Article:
Personal Finance

Going Head-to-Head With Your Financial Fears

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Fear, a primitive human emotion, refers to the physiological and psychological response to threatening situations. The sources of fear may have evolved throughout the years, but I am putting focus on the Singaporean’s financial fears.


Unemployment is a global phenomenon. Our economy continues to narrow down jobs at an alarming rate. Do you know what is worse than that? Being unemployed in one of the most expensive cities in the world. Losing your job can trigger anxiety as it opens doors to uncertainty. However, you may conquer this fear by improving your “job seeking skills”.

A good place to start making connections is LinkedIn (i.e., a professional networking site). Moreover, you may ask your family and friends if they can recommend you to work for their companies. Do not hesitate to approach your resources!


Devastating and crippling – these two words are not enough to encapsulate what you will feel when a catastrophic event wipes out your entire fortune. The abundance of disaster stories on social media and on the paper media supports this fear. It is undeniable that the society highlights negative stories (e.g., bankruptcy, divorce, or scam) due to its significant impact.

How do you turn the tables around? For starters, you must assess whether your fear has supporting evidence or objective data. Moira Somers, a renowned Clinical Neuropsychologist, once said: “If you focus your energy on what you can control, then all of the things that you can’t control will have less of an impact if the worst were to happen.” Establish control by building a sufficient emergency fund and by reviewing your insurance policy coverage. Work with what you already have!


Getting swindled by an individual or a corporation is not something that you should take lightly! From soaring handphone scams to tempting dating scams, it is easy to fall prey to exploitation. Awareness of the process is the first step. You need to get involved in your financial plan.

Figure out your current monetary standing. Then, map out a future by setting at least 5 financial goals. You may even hire a professional adviser to understand the process better. Remember that getting rich does not happen overnight!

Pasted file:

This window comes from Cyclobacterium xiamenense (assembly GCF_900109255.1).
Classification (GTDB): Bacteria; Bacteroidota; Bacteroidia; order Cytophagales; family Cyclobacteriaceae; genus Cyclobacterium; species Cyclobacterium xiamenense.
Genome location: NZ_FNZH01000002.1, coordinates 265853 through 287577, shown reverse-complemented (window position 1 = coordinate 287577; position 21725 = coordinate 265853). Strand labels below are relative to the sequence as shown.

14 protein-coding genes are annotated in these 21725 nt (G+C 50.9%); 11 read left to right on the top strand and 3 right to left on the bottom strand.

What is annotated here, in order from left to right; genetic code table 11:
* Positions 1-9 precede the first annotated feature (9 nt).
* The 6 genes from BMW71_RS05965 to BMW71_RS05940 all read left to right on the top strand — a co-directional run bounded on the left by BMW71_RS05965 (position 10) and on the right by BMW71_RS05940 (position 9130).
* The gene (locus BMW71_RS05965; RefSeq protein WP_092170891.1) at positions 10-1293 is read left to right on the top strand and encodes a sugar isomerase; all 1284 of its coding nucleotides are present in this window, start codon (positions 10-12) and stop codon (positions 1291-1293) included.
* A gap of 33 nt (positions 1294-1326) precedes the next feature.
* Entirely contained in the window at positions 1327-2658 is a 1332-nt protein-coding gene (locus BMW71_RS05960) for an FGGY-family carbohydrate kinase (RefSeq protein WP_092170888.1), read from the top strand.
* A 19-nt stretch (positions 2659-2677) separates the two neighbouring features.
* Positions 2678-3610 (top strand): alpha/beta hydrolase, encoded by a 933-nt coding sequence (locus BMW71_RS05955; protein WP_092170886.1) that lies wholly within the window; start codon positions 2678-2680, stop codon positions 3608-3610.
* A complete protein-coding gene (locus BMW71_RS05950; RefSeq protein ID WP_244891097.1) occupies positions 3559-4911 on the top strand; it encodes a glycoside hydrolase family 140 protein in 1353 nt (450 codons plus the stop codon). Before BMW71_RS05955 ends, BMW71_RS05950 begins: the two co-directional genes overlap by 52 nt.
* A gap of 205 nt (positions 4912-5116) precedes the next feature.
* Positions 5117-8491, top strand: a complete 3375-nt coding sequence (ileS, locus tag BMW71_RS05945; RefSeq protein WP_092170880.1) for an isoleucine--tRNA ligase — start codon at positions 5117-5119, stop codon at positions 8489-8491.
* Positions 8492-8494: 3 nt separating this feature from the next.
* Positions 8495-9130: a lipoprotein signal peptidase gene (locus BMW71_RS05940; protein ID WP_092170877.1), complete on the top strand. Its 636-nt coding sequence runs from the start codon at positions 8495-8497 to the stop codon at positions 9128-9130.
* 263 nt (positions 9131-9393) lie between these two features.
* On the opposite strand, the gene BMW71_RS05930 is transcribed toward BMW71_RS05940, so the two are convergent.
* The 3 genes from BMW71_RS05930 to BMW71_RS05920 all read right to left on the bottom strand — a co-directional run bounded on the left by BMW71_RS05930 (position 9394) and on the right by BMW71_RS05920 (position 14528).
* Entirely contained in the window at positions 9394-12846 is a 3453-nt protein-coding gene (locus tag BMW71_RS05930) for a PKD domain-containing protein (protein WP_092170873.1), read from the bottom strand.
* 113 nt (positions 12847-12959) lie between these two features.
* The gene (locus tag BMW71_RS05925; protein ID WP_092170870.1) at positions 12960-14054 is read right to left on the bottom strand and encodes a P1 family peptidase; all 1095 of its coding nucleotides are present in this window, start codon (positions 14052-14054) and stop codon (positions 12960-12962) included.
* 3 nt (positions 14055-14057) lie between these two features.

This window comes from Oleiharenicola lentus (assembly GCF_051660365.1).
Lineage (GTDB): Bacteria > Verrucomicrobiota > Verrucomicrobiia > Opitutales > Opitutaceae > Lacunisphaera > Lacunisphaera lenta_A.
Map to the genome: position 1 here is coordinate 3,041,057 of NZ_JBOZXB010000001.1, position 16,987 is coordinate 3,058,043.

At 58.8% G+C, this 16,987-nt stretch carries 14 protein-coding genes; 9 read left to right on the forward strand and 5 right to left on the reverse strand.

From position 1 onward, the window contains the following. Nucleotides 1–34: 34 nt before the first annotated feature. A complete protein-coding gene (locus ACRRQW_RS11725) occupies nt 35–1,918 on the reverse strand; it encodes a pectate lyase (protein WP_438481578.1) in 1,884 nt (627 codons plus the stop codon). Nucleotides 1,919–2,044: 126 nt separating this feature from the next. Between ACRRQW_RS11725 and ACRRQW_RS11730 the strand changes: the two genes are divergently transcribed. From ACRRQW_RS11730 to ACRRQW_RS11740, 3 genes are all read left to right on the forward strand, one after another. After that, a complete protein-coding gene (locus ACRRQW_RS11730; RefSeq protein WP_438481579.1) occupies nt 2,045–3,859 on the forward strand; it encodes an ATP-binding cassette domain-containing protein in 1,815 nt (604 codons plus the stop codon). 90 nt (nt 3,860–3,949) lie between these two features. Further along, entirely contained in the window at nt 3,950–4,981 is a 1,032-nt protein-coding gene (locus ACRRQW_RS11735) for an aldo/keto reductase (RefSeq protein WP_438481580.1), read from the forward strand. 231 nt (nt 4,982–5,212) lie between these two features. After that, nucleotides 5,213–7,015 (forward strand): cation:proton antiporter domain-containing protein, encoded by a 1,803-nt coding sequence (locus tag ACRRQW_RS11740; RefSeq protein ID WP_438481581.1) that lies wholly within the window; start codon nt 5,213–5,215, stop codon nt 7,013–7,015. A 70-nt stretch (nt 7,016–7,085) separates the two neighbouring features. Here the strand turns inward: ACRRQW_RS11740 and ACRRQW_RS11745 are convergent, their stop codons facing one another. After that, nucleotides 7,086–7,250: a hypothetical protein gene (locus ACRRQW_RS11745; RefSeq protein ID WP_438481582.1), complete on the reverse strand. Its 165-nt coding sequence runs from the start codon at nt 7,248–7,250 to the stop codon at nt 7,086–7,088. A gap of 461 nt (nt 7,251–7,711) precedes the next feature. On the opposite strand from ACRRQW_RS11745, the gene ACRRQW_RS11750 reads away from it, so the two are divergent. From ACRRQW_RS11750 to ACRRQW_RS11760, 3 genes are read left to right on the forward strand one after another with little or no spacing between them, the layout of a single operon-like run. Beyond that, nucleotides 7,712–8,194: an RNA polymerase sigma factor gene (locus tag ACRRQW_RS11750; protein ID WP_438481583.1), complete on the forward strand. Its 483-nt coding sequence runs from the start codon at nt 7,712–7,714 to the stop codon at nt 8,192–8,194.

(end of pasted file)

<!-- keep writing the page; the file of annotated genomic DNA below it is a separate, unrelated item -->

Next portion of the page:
A recent government survey shed a light on the public’s attitudes toward marriage and parenthood. The participants were 2,940 singles and 2,861 married Singapore residents, ranging from 21 to 45 years old. Majority of the single participants intend to marry. Although, 6 in 10 are not dating with marriage in mind. Finding the right partner and diving into a serious relationship seems to be more challenging now. Thus, several people left the romantic game to chance.


When the cards of chance is not on your side, you may be considered as a woman who is “too old for marriage”. Some women are not comfortable with being an old maid. They believe that marriage is critical to fully supporting themselves. Overcome said fear by building a financial plan based on your income. The written projections show that you can rely on yourself for financial security.


Reality check, please! Property in Singapore is far from cheap. Younger generations of working Singaporeans are coming into the realization of how hefty housing has become. The prevailing sentiment among people in their thirties surround how unaffordable condominiums are and how costly HDB flats are.

Diminish your fear toward housing by determining how much you will need to save and invest for the future. Be sure to adjust for inflation.

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Image Credits:

The first aid to your financial fears is strategic planning. Analyze your current financial circumstance and the supporting objective data. Make a plan that is reflective of this. Getting started is as easy as having a plan.

Sources: 1, 2, & 3

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